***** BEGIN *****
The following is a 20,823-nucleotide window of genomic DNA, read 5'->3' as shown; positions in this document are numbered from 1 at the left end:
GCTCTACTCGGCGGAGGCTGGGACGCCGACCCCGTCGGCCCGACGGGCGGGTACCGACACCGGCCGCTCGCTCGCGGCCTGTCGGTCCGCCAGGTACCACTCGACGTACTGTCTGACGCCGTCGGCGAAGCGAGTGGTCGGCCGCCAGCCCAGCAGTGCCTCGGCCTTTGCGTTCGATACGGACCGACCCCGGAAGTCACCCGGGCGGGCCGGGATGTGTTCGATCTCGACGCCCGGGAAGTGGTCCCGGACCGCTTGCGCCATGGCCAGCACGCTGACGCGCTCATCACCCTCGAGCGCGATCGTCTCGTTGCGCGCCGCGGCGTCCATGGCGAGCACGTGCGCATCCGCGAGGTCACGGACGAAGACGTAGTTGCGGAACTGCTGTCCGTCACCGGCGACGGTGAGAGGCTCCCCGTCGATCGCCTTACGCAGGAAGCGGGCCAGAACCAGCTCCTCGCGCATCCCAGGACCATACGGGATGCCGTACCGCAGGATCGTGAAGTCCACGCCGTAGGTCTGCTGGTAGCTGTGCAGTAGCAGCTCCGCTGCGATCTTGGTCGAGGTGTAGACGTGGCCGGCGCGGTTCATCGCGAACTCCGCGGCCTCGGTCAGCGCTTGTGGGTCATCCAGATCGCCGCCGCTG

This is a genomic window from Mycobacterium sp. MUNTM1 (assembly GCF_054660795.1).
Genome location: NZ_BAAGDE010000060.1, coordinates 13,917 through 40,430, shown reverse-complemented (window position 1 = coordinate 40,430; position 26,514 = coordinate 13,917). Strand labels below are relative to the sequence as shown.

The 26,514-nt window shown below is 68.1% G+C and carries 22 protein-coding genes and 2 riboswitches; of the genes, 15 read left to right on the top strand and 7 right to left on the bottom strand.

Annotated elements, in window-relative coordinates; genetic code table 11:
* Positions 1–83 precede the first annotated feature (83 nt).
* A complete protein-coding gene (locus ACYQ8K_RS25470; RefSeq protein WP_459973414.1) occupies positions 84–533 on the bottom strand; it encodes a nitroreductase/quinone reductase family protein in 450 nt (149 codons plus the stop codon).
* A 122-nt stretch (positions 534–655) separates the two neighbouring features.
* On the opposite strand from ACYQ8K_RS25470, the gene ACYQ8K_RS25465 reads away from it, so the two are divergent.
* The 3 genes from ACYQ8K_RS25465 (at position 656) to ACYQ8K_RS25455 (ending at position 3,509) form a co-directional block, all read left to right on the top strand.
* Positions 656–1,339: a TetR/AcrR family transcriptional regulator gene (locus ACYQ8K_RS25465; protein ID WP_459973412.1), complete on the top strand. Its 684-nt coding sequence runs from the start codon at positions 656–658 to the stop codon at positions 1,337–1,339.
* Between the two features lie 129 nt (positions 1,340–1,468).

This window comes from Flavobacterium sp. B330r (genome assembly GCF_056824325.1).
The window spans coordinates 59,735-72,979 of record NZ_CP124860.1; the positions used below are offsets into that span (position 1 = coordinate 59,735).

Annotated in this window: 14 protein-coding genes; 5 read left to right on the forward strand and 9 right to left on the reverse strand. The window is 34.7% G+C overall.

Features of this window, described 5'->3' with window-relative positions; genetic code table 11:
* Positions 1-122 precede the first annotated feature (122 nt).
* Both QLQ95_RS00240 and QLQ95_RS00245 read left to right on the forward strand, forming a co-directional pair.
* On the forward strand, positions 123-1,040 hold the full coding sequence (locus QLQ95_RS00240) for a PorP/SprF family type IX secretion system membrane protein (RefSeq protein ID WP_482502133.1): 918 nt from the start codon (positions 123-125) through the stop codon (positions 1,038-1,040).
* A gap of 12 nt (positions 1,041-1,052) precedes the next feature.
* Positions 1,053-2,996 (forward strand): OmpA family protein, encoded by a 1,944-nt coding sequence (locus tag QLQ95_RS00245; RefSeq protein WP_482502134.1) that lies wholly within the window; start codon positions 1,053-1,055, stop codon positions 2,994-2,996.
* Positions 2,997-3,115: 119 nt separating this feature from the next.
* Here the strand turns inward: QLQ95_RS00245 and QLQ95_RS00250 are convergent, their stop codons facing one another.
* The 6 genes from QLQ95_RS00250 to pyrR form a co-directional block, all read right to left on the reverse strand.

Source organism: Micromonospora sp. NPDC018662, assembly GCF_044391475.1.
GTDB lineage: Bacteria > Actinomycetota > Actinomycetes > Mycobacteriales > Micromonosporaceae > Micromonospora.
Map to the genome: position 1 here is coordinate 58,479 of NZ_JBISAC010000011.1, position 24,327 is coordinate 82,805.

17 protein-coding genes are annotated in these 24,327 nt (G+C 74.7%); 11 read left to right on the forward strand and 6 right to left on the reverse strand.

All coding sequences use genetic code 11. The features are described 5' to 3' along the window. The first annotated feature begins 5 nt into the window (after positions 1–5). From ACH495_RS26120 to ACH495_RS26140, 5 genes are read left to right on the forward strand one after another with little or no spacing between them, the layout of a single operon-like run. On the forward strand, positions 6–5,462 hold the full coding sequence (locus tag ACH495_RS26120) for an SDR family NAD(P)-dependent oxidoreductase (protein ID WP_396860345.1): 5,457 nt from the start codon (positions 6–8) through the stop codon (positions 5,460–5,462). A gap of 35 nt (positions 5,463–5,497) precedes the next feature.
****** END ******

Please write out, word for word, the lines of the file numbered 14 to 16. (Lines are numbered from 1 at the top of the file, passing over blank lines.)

This window comes from Flavobacterium sp. B330r (genome assembly GCF_056824325.1).
The window spans coordinates 59,735-72,979 of record NZ_CP124860.1; the positions used below are offsets into that span (position 1 = coordinate 59,735).

Annotated in this window: 14 protein-coding genes; 5 read left to right on the forward strand and 9 right to left on the reverse strand. The window is 34.7% G+C overall.